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Shela tanker capsize

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None of 5 warranted accused held yet  

A Correspondent

Bagerhat: None of the five warranted accused in the Shela River oil tanker capsize could be arrested yet even five weeks after a compensation suit filed for the disaster.

The Forest Department filed the Tk 100 crore compensation suit against the owners and staffs of the two vessels responsible for the oil tanker capsize.

Sources at Bagerhat court said Senior Judicial Magistrate Court-1 issued a warrant for arrest of the five people on December 17 after taking cognizance the charges against them.

The five warrant accused are owner of the sunken oil tanker ‘OT Southern Star 7’ Amir Hossain Farid, its supervisor Oliullah, and other employees--Abul Kalam of Rajapur village in Rupsha upazila of Khulna district, Shawkat Sheikh of Kamargram village in Alfadanga upazila of Faridpur district and Nayan of Rajapur area of Barisal city.

Eight people, including owner and staff of ‘OT Southern Star 7’ and the unidentified owner and staff of the other vessel ‘MT Total Cargo-1854’ were made accused in the case.

The court issued arrest warrant against five as the rest could not be identified.

The court also asked the other accused, whose names, father’s names and addresses could not be included in the case, to appear before it on February 19.

Police had seized the sunken oil tanker, ‘OT Southern Star 7’, from the Shela after it was pulled out from the river in the Sundarbans on December 10 while the ‘MT Total’ managed to get away.

Divisional Forest Officer (DFO) of the Sundarbans (East) M Amir Hossain Chowdhury said Forest Department lodged a general diary with Mongla Police Station on the day of incident and later, a case was filed with the Senior Judicial Magistrate Court in this connection, for the oil spill from the sunken tanker over a large area of the Sundarbans, threatening its flora and fauna, mainly the aquatic life.

Abul Kalam Azad, Chandpai Eastern range forest official, who lodged the compensation suit with Mongla Police Station, said no accused has been arrest till now.

The ‘OT Southern Star 7’ carrying some 3.57 lakh liters of furnace oil sank in the river at Migmari under East Zone of the Sundarbans after being hit by cargo vessel ‘MT Total’ at 5.00am on December 9.

After the crash, seven crewmembers managed to swim ashore while the body of master of the oil tanker, M Mokhlesur Rahman, was recovered several days after his going missing.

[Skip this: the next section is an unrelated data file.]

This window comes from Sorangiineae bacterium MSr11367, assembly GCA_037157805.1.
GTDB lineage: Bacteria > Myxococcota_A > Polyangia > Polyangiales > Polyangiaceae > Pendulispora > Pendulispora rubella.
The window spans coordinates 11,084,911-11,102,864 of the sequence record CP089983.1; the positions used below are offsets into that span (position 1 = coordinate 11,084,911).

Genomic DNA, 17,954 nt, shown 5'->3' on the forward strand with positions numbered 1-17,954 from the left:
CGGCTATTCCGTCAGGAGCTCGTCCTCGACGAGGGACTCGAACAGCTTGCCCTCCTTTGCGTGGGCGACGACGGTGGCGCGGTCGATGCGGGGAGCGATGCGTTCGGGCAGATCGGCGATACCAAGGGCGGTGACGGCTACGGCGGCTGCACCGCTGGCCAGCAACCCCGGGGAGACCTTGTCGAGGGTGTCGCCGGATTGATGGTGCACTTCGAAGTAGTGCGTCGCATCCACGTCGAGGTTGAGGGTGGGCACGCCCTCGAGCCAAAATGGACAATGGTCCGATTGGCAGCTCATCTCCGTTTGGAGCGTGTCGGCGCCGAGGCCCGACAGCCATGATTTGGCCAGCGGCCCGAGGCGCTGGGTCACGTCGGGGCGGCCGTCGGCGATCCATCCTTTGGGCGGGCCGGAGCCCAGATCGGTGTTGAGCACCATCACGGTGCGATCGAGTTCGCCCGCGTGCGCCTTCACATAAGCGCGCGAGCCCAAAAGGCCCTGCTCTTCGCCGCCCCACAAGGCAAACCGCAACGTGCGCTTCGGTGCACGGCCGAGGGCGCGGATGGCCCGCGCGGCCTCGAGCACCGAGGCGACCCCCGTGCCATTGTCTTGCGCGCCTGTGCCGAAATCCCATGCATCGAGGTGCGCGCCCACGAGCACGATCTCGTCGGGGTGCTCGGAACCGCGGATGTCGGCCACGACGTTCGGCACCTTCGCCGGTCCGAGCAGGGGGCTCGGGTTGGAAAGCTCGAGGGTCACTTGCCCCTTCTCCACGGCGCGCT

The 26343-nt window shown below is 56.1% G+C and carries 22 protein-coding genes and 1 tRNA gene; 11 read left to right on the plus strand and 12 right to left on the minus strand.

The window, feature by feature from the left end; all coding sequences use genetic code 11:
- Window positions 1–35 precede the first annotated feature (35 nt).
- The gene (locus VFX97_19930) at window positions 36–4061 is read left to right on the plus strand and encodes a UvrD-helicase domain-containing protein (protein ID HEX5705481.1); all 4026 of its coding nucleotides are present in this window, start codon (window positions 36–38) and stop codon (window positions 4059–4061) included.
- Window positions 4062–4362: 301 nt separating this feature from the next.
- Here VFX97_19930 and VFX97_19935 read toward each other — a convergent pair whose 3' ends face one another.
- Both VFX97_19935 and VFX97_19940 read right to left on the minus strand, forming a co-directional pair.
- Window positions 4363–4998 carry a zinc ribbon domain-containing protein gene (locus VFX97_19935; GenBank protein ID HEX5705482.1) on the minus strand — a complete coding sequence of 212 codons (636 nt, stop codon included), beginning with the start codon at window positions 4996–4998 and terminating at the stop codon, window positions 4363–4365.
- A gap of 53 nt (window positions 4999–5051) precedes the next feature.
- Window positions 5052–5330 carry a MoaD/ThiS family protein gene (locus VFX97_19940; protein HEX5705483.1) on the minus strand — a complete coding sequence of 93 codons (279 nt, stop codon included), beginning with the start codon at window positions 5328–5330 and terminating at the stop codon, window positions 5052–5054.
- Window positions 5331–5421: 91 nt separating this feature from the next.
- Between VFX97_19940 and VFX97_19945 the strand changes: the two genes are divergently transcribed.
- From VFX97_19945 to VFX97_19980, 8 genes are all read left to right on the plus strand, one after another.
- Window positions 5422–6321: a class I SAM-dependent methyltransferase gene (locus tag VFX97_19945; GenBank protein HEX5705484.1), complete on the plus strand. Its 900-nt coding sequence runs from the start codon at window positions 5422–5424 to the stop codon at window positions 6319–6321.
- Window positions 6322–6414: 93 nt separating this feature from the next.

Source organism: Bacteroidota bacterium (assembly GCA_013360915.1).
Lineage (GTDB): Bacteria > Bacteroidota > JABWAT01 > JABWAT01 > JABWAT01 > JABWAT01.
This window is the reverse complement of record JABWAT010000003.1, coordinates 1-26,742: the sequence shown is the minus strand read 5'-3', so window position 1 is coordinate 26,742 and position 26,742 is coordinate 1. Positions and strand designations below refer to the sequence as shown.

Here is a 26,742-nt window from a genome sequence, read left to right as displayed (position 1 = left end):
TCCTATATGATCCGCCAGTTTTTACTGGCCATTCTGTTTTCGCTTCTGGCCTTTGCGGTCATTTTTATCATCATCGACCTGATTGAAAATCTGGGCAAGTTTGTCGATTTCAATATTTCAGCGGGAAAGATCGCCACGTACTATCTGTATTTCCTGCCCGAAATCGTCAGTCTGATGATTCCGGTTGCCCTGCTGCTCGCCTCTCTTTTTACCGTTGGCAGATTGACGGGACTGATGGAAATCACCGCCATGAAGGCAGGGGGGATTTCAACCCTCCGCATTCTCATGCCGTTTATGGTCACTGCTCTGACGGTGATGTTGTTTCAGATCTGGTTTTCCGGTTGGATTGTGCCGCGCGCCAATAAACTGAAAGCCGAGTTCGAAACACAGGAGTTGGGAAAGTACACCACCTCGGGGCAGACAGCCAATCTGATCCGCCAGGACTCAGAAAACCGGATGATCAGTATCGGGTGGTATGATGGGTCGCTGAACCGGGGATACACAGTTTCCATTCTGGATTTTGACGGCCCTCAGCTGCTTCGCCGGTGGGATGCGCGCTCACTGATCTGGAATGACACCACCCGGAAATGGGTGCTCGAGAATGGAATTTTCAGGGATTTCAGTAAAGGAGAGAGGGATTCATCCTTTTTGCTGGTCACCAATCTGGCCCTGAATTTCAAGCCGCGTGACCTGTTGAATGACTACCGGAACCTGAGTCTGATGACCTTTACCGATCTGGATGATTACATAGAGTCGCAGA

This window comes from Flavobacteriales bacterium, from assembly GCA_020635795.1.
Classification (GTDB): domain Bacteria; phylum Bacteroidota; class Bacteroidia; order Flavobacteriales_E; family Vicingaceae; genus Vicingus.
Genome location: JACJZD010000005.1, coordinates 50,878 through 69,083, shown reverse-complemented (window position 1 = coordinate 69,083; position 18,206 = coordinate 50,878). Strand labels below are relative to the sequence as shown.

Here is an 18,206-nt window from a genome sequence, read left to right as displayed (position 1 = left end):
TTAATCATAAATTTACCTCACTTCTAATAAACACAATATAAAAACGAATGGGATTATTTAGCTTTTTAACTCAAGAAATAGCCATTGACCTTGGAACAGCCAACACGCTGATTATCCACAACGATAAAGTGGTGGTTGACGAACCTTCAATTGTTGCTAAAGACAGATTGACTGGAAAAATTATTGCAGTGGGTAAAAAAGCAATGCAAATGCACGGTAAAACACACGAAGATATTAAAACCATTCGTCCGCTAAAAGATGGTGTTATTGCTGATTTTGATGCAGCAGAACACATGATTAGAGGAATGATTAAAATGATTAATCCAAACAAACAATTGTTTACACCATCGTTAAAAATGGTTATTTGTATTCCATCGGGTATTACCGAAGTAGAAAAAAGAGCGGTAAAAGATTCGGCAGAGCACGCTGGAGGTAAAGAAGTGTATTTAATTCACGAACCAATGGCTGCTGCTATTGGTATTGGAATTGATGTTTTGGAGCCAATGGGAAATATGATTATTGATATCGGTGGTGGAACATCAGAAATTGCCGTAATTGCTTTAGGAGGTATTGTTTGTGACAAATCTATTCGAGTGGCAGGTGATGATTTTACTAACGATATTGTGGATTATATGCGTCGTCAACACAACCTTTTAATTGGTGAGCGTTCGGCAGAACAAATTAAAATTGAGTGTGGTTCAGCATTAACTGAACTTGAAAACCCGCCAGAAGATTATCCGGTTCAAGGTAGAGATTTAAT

All 3.57 lakh litres of oil spilled out of the tanker into the river over an area extending up to 15 to 20 kilometers of the Shela.

The oil from the capsized vessel also spared to the mangrove forest and different canals and rivers that may wreck havoc on the forest and its wildlife and fish and other aquatic animals.

The government on December 10 banned the plying of all kinds of vessels through the river route of the Sundarbans until further notice.

The decision was taken as the oil tanker spilled some 3.57 lakh litres of oil over an area stretching up to 50 to 60 kilometers of the river.

On December 11, about 52 hours after its capsize, the sunken oil tanker was pulled out from the Shela.

A UN expert team on December 31 also recommended halting the plying of water vessels through the Sundarbans to avert further environmental disaster.

The team is supposed to submit a full report on the oil tanker capsize on January 15.

Bangladesh Inland Water Transport Authority (BIWTA) had been using the Shela River for the last three years after Mongla-Ghashiakhali channel lost its navigability.

On January 7, movement of water vessels through the Shela began on Wednesday morning, barely one month after the Sundarbans' oil-spill disaster, raising concern among environmentalists.

Sources at Forest Department said vessel movement of the 31 kilometre long Mongla-Ghasiakhali international waterway, which flows on the Kumarkhali and Mongla rivers, had been closed for about four years due to lack of navigability of the rivers.

On April 28, 2011, vessel movement of the internal waterways, including Bangladesh-India international waterways, started through the Sundarbans as alternative route of Mongla-Ghasiakhali international waterways.

Environmentalists had long been calling upon the government to close the waterways through the Sundarbans as it may invite a potential environmental catastrophe.

In 2011, the Forest Division asked the BIWTA not to use the Sundarban waterways as UNESCO declared it a world heritage site in 1997.

The government began dredging 22 kilometers of the Mongla-Ghasiakhali international waterway from July 1 last year, spending Tk 250 crore.

The dredging work of the waterways is expected to complete by June, the authorities concerned said.